On Jan. 29, 1906, Circuit Court Judge Sam McReynolds appointed three white attorneys, Robert T. Cameron, W.G.M. Thomas, and former judge Lewis Shepherd to defend Johnson at trial – a trial that Judge McReynolds indicated would start in ten days without delay. Judge McReynolds, aware of the public’s growing unrest, admonished the attorneys to neither seek a continuance nor a change of venue, as both would be summarily denied.
After a three-day trial with a dozen witnesses testifying that Johnson was in a local saloon the entire evening of the assault, and with the victim refusing to swear that Johnson was her attacker, Johnson was found guilty on Feb. 9, 1906 and was sentenced to be hanged on March 13, 1906. The attorneys defending Johnson had been warned several times that, if they did anything to delay the hanging, Johnson would be lynched by an angry mob. Because the Tennessee Supreme Court was not in session, any appeal of the verdict would not be heard until the court’s next term, which would indefinitely delay Johnson’s hanging. So, a choice was put before Johnson: proceed to an orderly hanging at the hands of the Sheriff or appeal and most likely be set upon by an angry lynch mob. Faced with these options, Johnson opted to forego his right to an appeal.
Parden had watched the events leading up to the trial with a belief that Johnson was likely the culprit. Lewis Shepherd had originally approached Parden about joining the defense team for Johnson, but Parden declined due to the divisiveness of the case. Parden revered Shepherd, who was widely thought to be one of the best lawyers in Tennessee, as Parden had watched Shepherd zealously defend indigent African American clients. Likewise, Shepherd had seen Parden triumph in seemingly unwinnable cases. Over time, the two lawyers developed a close friendship. Although he would not take on Johnson’s defense, Parden did agree to help Shepherd track down some of the alibi witnesses needed for Johnson’s defense and also agreed to conduct some limited investigation to determine whether another possible culprit might be identified. During the course of his work, Parden became increasingly convinced that the authorities had the wrong man.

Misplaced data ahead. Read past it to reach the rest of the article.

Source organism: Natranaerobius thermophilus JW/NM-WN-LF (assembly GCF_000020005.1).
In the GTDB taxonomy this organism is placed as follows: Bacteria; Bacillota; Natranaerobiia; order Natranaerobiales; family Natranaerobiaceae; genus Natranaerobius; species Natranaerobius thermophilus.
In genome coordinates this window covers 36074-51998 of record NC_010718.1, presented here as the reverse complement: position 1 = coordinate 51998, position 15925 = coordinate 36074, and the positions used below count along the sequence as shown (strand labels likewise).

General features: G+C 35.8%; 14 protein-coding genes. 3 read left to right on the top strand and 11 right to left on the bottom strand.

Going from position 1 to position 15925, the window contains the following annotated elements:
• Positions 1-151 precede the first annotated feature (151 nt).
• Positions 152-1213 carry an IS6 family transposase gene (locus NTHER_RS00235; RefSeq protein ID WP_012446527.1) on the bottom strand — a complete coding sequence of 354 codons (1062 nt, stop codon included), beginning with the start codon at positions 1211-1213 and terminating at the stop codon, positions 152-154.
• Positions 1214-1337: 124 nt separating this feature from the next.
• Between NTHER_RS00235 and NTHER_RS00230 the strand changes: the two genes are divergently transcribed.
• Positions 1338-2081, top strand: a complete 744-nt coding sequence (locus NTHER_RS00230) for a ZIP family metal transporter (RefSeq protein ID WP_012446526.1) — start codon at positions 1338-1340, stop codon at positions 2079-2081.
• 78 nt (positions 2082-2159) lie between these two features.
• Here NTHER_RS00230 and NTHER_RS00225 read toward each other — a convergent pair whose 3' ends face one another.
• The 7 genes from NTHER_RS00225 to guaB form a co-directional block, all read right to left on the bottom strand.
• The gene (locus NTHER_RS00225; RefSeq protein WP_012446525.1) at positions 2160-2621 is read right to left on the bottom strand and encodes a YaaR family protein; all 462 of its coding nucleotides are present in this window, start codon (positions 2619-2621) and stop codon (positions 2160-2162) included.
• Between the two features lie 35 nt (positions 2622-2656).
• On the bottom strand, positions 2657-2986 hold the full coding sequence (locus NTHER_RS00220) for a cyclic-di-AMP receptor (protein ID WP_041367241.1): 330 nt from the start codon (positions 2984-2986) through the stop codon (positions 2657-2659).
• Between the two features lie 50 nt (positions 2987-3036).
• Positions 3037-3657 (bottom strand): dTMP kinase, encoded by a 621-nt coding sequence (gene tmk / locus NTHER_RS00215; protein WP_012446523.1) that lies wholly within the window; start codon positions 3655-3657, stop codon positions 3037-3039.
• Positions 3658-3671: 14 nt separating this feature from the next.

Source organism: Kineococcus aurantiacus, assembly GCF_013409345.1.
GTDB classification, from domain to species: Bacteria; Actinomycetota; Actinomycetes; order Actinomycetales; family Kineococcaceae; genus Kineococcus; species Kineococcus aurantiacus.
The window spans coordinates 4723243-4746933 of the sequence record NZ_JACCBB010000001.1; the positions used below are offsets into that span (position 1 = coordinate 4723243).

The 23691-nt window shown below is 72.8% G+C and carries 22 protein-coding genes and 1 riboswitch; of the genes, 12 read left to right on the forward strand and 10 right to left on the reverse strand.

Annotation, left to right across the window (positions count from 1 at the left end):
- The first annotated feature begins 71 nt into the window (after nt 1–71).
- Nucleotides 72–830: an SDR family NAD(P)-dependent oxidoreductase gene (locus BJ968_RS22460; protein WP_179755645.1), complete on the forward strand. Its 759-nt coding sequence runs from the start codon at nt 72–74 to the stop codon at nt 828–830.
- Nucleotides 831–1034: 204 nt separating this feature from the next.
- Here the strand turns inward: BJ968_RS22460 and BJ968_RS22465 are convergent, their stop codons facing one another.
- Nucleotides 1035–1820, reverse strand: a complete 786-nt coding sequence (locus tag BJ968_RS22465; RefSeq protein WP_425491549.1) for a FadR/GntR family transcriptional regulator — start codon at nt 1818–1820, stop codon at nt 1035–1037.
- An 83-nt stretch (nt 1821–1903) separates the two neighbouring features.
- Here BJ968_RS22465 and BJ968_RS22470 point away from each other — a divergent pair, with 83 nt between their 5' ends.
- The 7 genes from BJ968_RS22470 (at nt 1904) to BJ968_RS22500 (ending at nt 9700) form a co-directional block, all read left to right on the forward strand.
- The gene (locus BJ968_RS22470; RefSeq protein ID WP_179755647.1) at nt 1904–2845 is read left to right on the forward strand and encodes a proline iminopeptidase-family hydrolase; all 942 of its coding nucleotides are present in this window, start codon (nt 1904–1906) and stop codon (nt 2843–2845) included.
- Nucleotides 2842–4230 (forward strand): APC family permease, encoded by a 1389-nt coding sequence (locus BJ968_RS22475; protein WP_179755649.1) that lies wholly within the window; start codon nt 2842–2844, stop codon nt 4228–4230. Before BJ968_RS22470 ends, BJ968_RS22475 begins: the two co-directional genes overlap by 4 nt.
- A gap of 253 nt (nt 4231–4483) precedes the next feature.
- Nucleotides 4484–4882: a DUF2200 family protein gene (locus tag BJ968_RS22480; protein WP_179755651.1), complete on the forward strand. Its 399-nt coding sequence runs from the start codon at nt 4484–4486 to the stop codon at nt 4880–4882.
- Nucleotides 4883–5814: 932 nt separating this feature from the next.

On the Friday evening after Johnson’s death sentence was announced, Johnson’s father met with Parden and begged him to take up his son’s appeal. Reluctantly, Parden agreed to consider the request. Hutchins was in the next room and overheard Parden’s conversation. Hutchins pressed Parden to accept the representation. Hutchins cited Luke 12:48 to the devoutly religious Parden: “For unto whomsoever much is given, of him shall be much required.” After an evening spent dissecting the procedural improprieties of the case with Hutchins, Parden decided to take the case. The next day, Parden called upon his friend, Shepherd to assist with the appeal. Shepherd warned Parden that there would certainly be consequences for their involvement, but nonetheless agreed to assist Parden and Hutchins.
On the following Monday, Parden and Hutchins attempted to file a motion for new trial – which had to be filed within three days of the verdict under local rules. Judge McReynolds instructed Parden and Hutchins to return on Tuesday to file the motion. The lawyers confirmed with Judge McReynolds that he would follow his usual practice of not counting Sunday in the three-day time period. However, when they showed up on Tuesday morning to file the motion as instructed, Judge McReynolds sustained the prosecutor’s objection to the filing of the motion as being untimely under the local rules. A subsequent attempt to obtain a supersedeas writ from the Tennessee Supreme Court was denied on March 3, 1906, due largely in part to an alleged failure to timely file a motion for new trial with the trial court.